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If you cannot view this email, please visit: www.naturalimport.com/November 2007
2007 Volume 1, Issue 1
Back Issues View archived copies
Natural Import Company Newsletter
Letter From the Top...
It is a Thanksgiving tradition at our house for everyone gathered
around the table to share what they have been grateful for in the past
year. This year, I am thankful for all of our loyal and discerning
customers we have had over the years and blessed for the new ones who
find us. If it were not for your support we could not possibly continue
to represent the small farmers and producers both here in America and
in Japan who work tirelessly to bring us quality foods without
compromising their methods. We feel honored to represent them.
are pleased to announce the completion of our first seasonal
newsletter. My daughter, Crystal who went to school in rural Japan and
has worked with me for over 15 years will provide you with special
seasonal recipes, traditional remedies and Japanese beauty secrets each
month. We both look forward to bringing you the latest news about our
foods throughout the coming year via our eNewsletter.
After a protracted search for acceptable dried chestnuts, I am
extremely happy to say that by November 30, 2007 we will be able to
offer you rare certified organic chestnuts! The Bolle Family of the
Pacific Northwest are the growers and hand-processors. They have been
producing these pesticide-free, sustainability grown chestnuts from
their small hilly orchard for more than a decade. We will be offering
these chestnuts in 1/2 pound, 1 pound and 5 pound bags.
Bruce S. Macdonald
Thank you for your patience in the delay in sending this month's
newsletter. We had to wait for the chestnuts to dry as they were just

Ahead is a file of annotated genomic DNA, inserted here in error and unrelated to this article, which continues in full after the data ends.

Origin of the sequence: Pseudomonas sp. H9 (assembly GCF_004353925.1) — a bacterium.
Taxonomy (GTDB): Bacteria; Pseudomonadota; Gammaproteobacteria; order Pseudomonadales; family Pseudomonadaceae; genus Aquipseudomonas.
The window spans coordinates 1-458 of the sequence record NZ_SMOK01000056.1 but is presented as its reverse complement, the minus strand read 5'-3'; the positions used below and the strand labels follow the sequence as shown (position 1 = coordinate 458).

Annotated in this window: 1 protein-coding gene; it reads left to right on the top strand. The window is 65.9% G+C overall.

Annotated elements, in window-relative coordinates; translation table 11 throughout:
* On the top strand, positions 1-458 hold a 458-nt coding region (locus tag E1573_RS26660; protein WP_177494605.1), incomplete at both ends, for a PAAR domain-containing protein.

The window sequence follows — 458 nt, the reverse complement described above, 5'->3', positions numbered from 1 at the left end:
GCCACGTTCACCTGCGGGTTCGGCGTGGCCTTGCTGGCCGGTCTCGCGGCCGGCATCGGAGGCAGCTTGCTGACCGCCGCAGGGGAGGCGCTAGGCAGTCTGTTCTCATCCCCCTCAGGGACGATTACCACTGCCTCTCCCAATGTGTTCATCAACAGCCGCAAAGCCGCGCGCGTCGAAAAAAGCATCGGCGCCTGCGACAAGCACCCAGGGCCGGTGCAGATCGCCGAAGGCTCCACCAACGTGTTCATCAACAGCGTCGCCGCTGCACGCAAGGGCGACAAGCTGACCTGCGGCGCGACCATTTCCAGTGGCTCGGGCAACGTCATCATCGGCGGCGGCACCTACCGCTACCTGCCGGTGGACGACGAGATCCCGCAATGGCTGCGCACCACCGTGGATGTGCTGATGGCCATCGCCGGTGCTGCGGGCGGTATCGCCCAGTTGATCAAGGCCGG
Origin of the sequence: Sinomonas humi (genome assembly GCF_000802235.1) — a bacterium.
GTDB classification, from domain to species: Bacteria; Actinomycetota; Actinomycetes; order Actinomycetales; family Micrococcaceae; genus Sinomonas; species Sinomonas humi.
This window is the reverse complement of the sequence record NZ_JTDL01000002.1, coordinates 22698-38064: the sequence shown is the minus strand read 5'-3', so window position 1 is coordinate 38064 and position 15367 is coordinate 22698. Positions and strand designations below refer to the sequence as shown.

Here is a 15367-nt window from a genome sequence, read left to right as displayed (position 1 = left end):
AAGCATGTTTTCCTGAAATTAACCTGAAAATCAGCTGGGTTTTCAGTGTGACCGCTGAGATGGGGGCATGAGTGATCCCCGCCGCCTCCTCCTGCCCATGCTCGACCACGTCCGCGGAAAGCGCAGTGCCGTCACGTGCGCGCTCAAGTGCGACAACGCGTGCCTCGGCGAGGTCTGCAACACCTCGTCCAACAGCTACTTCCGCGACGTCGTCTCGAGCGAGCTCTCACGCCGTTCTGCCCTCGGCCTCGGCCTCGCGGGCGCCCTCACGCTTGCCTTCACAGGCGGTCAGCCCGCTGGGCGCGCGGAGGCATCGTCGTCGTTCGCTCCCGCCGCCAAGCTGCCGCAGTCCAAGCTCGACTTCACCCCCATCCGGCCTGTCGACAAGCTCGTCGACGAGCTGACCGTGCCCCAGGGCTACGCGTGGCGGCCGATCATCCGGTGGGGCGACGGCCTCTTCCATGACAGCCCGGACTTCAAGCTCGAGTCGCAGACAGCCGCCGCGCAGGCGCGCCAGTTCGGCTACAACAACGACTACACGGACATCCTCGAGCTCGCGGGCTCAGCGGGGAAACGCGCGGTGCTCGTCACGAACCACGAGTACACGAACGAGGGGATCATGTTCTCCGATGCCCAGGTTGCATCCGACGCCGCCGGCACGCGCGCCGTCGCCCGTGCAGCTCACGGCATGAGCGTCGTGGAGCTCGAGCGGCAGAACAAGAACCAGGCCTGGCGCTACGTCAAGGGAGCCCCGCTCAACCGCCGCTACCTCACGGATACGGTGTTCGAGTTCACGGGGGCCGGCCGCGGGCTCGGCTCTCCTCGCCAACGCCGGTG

freshly harvested last month...
History of the American Chestnut
The American Indian relied on the Chestnut as a dietary staple. The native habitat of the Chestnut extended throughout the Northern Hemisphere and is found in North America, Southern Europe, and nowadays in China, Japan, and Korea.
During the colonization of America, the native chestnut was the premier
tree, providing wood for railroad ties, house framing, barns, fences
and fuel. In addition, the chestnut was America's major source of tannin for tanning leather. Of course, the American Chestnut also provided highly palatable nuts for eating. The American chestnut was one of the most important...Learn More
Health Benefits: Chestnuts have a remarkable nutritional composition that sets them apart from other nuts and makes them an outstanding food source, which can be a dietary staple. They contain complex carbohydrate, vitamin C, potassium, are very low in fat at about 1%, are very low in sodium and are free of gluten, oil and cholesterol. The protein is high quality, and is easily assimilated by the human body.
Sesame Oil & Ginger Scalp Rub - This traditional technique was used by the geisha women to stimulate hair growth. It also helps...Read More
Warming Ginger Drink - Ginger is said to be an excellent remedy for the early stages of a cold since it keeps the body warm and...Read More
Hanging Ripe Chestnuts
This Month's Feature:
Organic Dried Chestnuts
Japanese Chestnut Rice
Japan, chestnuts are known as "Kuri." Their first appearance in local
shops heralds entry into deep autumn. This popular dish is light and
creamy and the perfect way to taste the true chestnut...read more
Autumn Chestnut & Fu Soup
A hearty soup to warm your family and friends this holiday...read more
Fall Apples with Maple Chestnut Pureé
A few of my friends who grow apples said that there was an abundant
harvest this season. Here is a tasty recipe to eat 'em all up while
conquering that sweet tooth...read more
Questions or Comments?
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